Thursday, May 21, 2009

Soft Pretzels!

I have been wanting to make these for quite some time. When I go to visit my sister in RI for "girl's weekend" we always end up getting Aunt Annie's pretzels and a lemonade for our afternoon snack. On girl's weekend calorie don't count, of course. I vividly remember when we started girl's weekend years and years ago Mummy and I would meet Caroline in NH, half way between our house and Caroline's. I remember sitting in the hotel room with a dozen donuts. **sigh**

I figured Sunday night was the right time make these. It was a cloudy day so I couldn't be outside all day. Game 7 of the Celtics playoffs were on. This means that there is a whole lot of yelling, clapping and screaming going on in the living room. My husband would need the extra carbs to energize him for the intensity.

This recipe makes 6 large pretzels. I made 4 salted and 2 cinnamon sugar for myself. We both enjoyed the two different kinds. I prefer the cinnamon sugar only because I prefer sweet over savory foods. Hubby liked the salty. These came together very easily and are best served warm out of the oven. While they aren't just like the pretzels at the mall they do the trick to satisfy the taste buds.


Almost Famous Soft Pretzels
Source: Food Network Magazine
Yield: 6 large pretzels

1 cup milk
1 package active dry yeast
3 tablespoons packed light brown sugar
2 1/4 cups all-purpose flour, plus more for kneading
10 tablespoons unsalted butter, plus more for greasing
1 teaspoon fine salt
1/3 cup baking soda
2 tablespoons coarse salt

Warm the milk in a saucepan until it's about 110 degrees; pour into a medium bowl and sprinkle in the yeast. Let the yeast soften, about 2 minutes; stir in the brown sugar and 1 cup flour with a wooden spoon. Dice 2 tablespoons butter and soften; stir into the mix. Add the remaining 1 1/4 cups flour and the fine salt to make a sticky dough. Turn the dough out onto a lightly floured surface and knead, adding more flour if needed, until smooth but still slightly tacky, about 5 minutes. Shape into a ball, place in a lightly greased bowl and cover with plastic wrap. Let rise in a warm spot until doubled in size, about 1 hour.

Preheat the oven to 450 degrees and grease a large baking sheet. Punch the dough to deflate it, then turn out onto a lightly floured surface. (If the dough seems tight, cover and let rest until it relaxes.) Divide the dough into 6 pieces. Roll and stretch each piece with the palms of your hands into a 30-inch rope, holding the ends and slapping the middle of the rope on the counter as you stretch. Form each rope into a pretzel shape.

Dissolve the baking soda in 3 cups warm water in a shallow baking dish. Gently dip each pretzel in the soda solution, then arrange on the prepared baking sheet and sprinkle with the coarse salt. Bake until golden, 10 to 12 minutes.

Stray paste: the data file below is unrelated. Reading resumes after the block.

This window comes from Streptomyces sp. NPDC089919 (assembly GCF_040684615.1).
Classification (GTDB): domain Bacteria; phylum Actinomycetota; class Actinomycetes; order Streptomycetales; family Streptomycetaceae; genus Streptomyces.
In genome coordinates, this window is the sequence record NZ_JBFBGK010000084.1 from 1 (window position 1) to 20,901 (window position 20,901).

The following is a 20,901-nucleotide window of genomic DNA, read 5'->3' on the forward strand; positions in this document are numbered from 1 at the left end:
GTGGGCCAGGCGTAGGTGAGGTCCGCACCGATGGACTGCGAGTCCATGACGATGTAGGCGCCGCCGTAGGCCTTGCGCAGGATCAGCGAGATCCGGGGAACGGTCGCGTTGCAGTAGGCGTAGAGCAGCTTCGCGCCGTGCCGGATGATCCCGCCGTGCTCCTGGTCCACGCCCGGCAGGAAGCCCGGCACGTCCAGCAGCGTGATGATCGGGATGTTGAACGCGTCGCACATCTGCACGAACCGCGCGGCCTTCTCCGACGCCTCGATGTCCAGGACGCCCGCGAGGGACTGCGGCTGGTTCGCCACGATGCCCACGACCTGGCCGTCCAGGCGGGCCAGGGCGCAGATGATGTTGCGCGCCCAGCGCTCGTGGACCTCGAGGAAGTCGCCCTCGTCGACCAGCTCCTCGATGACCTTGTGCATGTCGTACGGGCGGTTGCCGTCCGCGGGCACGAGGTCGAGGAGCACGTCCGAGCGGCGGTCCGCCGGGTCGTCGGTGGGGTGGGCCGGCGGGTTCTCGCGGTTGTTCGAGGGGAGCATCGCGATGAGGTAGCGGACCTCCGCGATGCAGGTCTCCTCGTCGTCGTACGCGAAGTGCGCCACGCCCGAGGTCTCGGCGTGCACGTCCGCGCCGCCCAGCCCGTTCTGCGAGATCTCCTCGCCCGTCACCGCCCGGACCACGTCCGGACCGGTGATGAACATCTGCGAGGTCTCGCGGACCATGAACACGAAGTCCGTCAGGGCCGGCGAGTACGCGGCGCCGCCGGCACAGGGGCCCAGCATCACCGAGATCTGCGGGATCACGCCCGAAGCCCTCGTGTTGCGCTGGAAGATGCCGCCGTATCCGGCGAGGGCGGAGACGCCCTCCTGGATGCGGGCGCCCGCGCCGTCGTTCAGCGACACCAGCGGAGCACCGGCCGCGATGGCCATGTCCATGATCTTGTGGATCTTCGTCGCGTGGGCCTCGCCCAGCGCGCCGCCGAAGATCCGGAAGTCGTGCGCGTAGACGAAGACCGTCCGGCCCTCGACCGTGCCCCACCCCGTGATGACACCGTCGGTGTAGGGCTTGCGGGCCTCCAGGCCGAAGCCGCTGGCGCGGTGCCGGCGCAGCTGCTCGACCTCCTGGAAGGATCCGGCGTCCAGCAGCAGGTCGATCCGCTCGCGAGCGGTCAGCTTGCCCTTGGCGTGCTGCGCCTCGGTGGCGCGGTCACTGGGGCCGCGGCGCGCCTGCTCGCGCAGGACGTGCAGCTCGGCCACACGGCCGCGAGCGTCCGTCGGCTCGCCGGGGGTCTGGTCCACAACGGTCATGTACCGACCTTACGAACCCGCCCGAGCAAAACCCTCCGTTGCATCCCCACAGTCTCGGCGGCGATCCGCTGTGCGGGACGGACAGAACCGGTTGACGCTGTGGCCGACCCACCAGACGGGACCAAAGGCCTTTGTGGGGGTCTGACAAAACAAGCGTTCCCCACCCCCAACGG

Melt the remaining 8 tablespoons butter in a shallow dish. Dip the hot pretzels in the butter, turning to coat; place on a wire rack to let excess butter drip off. **I forgot to do this step. I did it for the cinnamon sugar variety only to get the sugar to stick but I didn't do it for the salted pretzels. Next time I will. A little extra butter makes everything OK.

Tuesday, May 19, 2009

What's Blooming at 179

We are so lucky. Thank you Grampy for our gorgeous back yard.

How appropriate that Grampy planted Forget Me Nots. I love these little blue flowers.

Spearmint and Applemint. Notice the difference in leaves. Applemint leaves are a bit fuzzy.

One of Seth's favorite perennials because it looks like the Trio logo.

Purple Lilac. Almost fully bloomed.

A Maine endangered plant. Jack in the Pulpit. I'm lucky enough to have three!

White Lilac. A huge full and fragrant bush.

Stanley Plum. I hope this year I will have some plums!

Flowering Almond. A gorgeous little bush that I'd like to transplant.

Apple. I can't quite remember what kind.

My dad's girlfriend bought me these herbs the other day. Chive and Golden Oregano. Very excited about my little herb garden!

Sunday, May 17, 2009

Charred Corn Guac

I started making this recipe for gatherings a few years ago. I'm not a fan of Bobby Flay but I happened to be watching his show and saw this. Every time I make it people rave. Most recently I made it for a small group of friends at my home. People would take a bite and try to dissect it to figure out what was in there. I love that!!

In the winter time I use canned corn but it is best made with charred corn on the grill. I cook it in the husk to retain the moisture and then char the outside quickly for some color. This is definitely one of my favorite summertime salads.

Charred Corn Guacamole
Source: Food Network
Yield: 4 servings

2 ears corn
4 tablespoons canola oil
Salt and freshly ground black pepper
3 ripe avocados, peeled, pitted and diced
1 serrano chile, finely diced
1 small red onion finely diced
1 lime, juiced
1/4 cup chopped cilantro leaves
corn chips, as accompaniment